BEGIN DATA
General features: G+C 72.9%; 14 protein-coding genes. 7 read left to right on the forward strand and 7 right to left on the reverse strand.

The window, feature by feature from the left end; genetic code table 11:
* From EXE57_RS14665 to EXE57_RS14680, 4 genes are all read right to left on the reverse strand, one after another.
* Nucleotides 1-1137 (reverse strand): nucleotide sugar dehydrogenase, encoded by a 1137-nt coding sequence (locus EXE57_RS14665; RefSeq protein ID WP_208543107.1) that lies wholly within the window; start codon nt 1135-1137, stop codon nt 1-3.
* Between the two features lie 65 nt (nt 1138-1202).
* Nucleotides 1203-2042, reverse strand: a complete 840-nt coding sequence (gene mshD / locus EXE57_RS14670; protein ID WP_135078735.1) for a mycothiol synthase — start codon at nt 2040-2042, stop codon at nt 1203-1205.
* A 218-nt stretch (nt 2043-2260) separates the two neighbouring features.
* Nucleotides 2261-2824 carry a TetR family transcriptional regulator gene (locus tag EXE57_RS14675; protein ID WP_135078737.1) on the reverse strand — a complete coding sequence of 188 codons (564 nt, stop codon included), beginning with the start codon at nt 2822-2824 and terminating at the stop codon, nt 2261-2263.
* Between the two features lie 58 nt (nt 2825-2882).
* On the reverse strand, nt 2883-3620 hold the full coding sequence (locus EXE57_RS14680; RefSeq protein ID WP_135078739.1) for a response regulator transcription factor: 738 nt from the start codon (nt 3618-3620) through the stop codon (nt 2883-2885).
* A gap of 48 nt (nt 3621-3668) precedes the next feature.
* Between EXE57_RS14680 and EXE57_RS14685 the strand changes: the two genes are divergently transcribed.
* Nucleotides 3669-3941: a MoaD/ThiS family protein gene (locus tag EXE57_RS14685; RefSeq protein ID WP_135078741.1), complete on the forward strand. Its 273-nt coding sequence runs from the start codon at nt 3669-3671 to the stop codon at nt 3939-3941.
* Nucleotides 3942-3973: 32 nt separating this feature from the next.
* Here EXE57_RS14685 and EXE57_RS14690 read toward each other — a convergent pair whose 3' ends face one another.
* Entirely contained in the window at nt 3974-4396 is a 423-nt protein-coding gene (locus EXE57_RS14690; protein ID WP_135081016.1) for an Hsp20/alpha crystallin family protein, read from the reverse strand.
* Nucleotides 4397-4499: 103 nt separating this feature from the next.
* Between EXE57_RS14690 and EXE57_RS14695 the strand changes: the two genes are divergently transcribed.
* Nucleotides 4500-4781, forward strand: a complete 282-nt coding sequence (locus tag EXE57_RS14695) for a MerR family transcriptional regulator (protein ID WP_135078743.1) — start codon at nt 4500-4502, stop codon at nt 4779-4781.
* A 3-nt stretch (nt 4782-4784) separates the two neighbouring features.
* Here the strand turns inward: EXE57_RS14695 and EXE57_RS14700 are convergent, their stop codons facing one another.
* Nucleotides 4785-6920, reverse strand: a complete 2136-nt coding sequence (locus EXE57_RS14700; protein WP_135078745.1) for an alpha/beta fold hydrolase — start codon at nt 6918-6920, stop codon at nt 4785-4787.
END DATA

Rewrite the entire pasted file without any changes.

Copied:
General features: G+C 72.9%; 14 protein-coding genes. 7 read left to right on the forward strand and 7 right to left on the reverse strand.

The window, feature by feature from the left end; genetic code table 11:
* From EXE57_RS14665 to EXE57_RS14680, 4 genes are all read right to left on the reverse strand, one after another.
* Nucleotides 1-1137 (reverse strand): nucleotide sugar dehydrogenase, encoded by a 1137-nt coding sequence (locus EXE57_RS14665; RefSeq protein ID WP_208543107.1) that lies wholly within the window; start codon nt 1135-1137, stop codon nt 1-3.
* Between the two features lie 65 nt (nt 1138-1202).
* Nucleotides 1203-2042, reverse strand: a complete 840-nt coding sequence (gene mshD / locus EXE57_RS14670; protein ID WP_135078735.1) for a mycothiol synthase — start codon at nt 2040-2042, stop codon at nt 1203-1205.
* A 218-nt stretch (nt 2043-2260) separates the two neighbouring features.
* Nucleotides 2261-2824 carry a TetR family transcriptional regulator gene (locus tag EXE57_RS14675; protein ID WP_135078737.1) on the reverse strand — a complete coding sequence of 188 codons (564 nt, stop codon included), beginning with the start codon at nt 2822-2824 and terminating at the stop codon, nt 2261-2263.
* Between the two features lie 58 nt (nt 2825-2882).
* On the reverse strand, nt 2883-3620 hold the full coding sequence (locus EXE57_RS14680; RefSeq protein ID WP_135078739.1) for a response regulator transcription factor: 738 nt from the start codon (nt 3618-3620) through the stop codon (nt 2883-2885).
* A gap of 48 nt (nt 3621-3668) precedes the next feature.
* Between EXE57_RS14680 and EXE57_RS14685 the strand changes: the two genes are divergently transcribed.
* Nucleotides 3669-3941: a MoaD/ThiS family protein gene (locus tag EXE57_RS14685; RefSeq protein ID WP_135078741.1), complete on the forward strand. Its 273-nt coding sequence runs from the start codon at nt 3669-3671 to the stop codon at nt 3939-3941.
* Nucleotides 3942-3973: 32 nt separating this feature from the next.
* Here EXE57_RS14685 and EXE57_RS14690 read toward each other — a convergent pair whose 3' ends face one another.
* Entirely contained in the window at nt 3974-4396 is a 423-nt protein-coding gene (locus EXE57_RS14690; protein ID WP_135081016.1) for an Hsp20/alpha crystallin family protein, read from the reverse strand.
* Nucleotides 4397-4499: 103 nt separating this feature from the next.
* Between EXE57_RS14690 and EXE57_RS14695 the strand changes: the two genes are divergently transcribed.
* Nucleotides 4500-4781, forward strand: a complete 282-nt coding sequence (locus tag EXE57_RS14695) for a MerR family transcriptional regulator (protein ID WP_135078743.1) — start codon at nt 4500-4502, stop codon at nt 4779-4781.
* A 3-nt stretch (nt 4782-4784) separates the two neighbouring features.
* Here the strand turns inward: EXE57_RS14695 and EXE57_RS14700 are convergent, their stop codons facing one another.
* Nucleotides 4785-6920, reverse strand: a complete 2136-nt coding sequence (locus EXE57_RS14700; protein WP_135078745.1) for an alpha/beta fold hydrolase — start codon at nt 6918-6920, stop codon at nt 4785-4787.